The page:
General conversion between different coordinate system types (KUKA, Fanuc, ABB, etc)

  • So, here's a question: is there a general-use tool for converting coordinates from any robot brand to any other? XYZ is obviously XYZ, but every brand uses a different Euler angle sequence -- KUKA uses Rz-Ry'-Rx", Fanuc uses Rx-Ry'-Rz", Kawasakis use (used to use?) Rz-Ry'-Rz", and of course ABB uses quaternions....

    In fact, I'd be even more interested in a set of algorithms, or even a useable rule set, that I could use to write a script of my own, and/or could implement at will in different languages. A simple tool would be nice, but the ability to write my own reliable converter would be best. Especially when some obscure or new brand shows up that uses a completely unique Euler sequence (given that there are over 30 different valid Eulers....)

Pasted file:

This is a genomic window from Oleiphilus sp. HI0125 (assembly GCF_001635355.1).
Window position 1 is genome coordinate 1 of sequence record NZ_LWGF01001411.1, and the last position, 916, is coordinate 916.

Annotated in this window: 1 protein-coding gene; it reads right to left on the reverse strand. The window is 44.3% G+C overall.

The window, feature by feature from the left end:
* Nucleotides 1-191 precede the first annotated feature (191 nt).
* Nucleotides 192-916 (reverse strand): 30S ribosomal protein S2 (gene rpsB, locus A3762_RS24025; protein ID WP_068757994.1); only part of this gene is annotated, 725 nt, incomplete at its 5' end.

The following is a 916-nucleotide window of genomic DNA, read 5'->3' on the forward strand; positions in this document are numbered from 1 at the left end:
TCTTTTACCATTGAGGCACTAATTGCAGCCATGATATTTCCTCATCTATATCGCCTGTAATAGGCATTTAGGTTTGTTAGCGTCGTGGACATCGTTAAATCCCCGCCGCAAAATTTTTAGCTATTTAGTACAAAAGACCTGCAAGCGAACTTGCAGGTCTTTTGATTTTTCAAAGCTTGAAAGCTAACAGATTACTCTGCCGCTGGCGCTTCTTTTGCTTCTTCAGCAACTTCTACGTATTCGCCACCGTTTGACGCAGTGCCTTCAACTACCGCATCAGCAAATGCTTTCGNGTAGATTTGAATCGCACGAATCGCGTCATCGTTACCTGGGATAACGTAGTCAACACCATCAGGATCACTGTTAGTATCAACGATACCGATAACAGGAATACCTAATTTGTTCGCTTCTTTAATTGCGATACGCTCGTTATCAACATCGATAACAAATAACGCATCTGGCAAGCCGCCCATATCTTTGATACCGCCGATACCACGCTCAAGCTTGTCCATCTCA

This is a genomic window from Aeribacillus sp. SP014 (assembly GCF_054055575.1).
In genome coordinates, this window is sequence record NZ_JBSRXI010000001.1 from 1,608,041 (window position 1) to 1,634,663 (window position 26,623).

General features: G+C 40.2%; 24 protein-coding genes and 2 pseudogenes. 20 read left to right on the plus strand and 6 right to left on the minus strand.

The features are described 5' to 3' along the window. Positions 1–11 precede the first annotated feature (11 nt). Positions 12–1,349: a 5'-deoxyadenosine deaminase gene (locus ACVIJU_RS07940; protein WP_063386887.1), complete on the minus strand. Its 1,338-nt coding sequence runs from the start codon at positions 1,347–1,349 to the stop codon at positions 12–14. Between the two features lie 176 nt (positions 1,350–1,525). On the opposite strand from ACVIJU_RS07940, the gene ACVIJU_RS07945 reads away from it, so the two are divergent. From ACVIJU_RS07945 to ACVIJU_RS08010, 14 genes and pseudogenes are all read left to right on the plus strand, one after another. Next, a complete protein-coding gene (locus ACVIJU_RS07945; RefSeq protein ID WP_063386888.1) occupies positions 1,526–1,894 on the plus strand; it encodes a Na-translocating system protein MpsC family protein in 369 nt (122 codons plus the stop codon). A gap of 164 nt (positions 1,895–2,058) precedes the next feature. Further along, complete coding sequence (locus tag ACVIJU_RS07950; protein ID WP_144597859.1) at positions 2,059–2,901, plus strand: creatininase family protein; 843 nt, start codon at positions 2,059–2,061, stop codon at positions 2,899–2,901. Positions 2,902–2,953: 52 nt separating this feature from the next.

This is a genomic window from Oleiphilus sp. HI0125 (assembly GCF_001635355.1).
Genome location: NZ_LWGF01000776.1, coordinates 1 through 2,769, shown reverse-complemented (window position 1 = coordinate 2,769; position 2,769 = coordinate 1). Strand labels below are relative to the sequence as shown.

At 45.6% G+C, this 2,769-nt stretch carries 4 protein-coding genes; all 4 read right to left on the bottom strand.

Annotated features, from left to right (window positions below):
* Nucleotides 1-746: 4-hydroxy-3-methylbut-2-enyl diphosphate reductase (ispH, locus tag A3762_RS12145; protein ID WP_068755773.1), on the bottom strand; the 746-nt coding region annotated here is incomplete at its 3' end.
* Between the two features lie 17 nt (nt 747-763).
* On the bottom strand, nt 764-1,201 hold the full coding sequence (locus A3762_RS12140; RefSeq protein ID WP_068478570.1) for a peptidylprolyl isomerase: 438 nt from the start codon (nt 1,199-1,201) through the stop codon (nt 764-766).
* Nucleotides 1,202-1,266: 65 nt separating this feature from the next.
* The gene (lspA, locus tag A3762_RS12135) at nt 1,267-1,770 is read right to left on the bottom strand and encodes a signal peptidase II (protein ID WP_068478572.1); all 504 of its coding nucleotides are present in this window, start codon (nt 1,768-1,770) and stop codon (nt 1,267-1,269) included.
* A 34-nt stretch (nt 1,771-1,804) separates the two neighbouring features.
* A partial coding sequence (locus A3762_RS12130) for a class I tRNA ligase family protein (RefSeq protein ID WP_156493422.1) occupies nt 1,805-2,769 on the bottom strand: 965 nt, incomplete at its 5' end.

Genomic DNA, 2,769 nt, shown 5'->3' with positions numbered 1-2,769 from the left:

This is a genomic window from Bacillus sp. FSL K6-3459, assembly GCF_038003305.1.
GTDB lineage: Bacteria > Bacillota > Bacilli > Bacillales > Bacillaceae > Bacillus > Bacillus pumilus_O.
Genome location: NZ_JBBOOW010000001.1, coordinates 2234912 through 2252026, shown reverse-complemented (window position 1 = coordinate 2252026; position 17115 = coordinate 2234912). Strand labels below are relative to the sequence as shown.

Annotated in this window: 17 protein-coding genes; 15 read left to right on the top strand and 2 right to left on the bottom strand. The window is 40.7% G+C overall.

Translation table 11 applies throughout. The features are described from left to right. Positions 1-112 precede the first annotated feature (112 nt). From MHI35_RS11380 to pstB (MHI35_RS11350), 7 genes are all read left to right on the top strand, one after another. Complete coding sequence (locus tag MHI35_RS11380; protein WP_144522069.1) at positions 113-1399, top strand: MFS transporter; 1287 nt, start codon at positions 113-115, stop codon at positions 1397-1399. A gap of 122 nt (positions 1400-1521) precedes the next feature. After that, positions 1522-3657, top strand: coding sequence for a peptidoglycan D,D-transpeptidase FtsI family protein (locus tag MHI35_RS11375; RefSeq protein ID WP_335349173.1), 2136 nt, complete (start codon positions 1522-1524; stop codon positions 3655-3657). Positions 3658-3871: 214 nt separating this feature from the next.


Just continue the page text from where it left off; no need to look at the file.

I've seen some books lay out the formulae for converting a particular robot's coordinates to/from a matrix, and I know that doing so is a key part of doing the conversion, but every book only ever concentrates on a single "brand" of coordinates. I've never seen the conversion process all assembled and explained across all types.

  • As far as I know, no. I'd be interested in something like that though.

    There is this tool by Windsor Technologies. Down side is that it is closed source, and it only works with ABB, Kuka, and Fanuc.

    I find as long as you can convert whatever brands flavor of orientation representation to a rotation matrix, you are good. Going from a rotation matrix to another flavor of orientation is usually not too bad.

    Check out the Fanuc position converter I wrote here! Now open source!

    Check out my example Fanuc Ethernet/IP Explicit Messaging program here!

  • The key would be the rotation matrice

    Depending on the sequence of rotations there are different ways on how to interpret the individual values of the rotatation matrices.

    A helpful tool would be python using the sympy module as a start in order to get the sympolic rotation matrice.

    KUKA is using rot.z(A) rot.y'(B) rot.x"(C)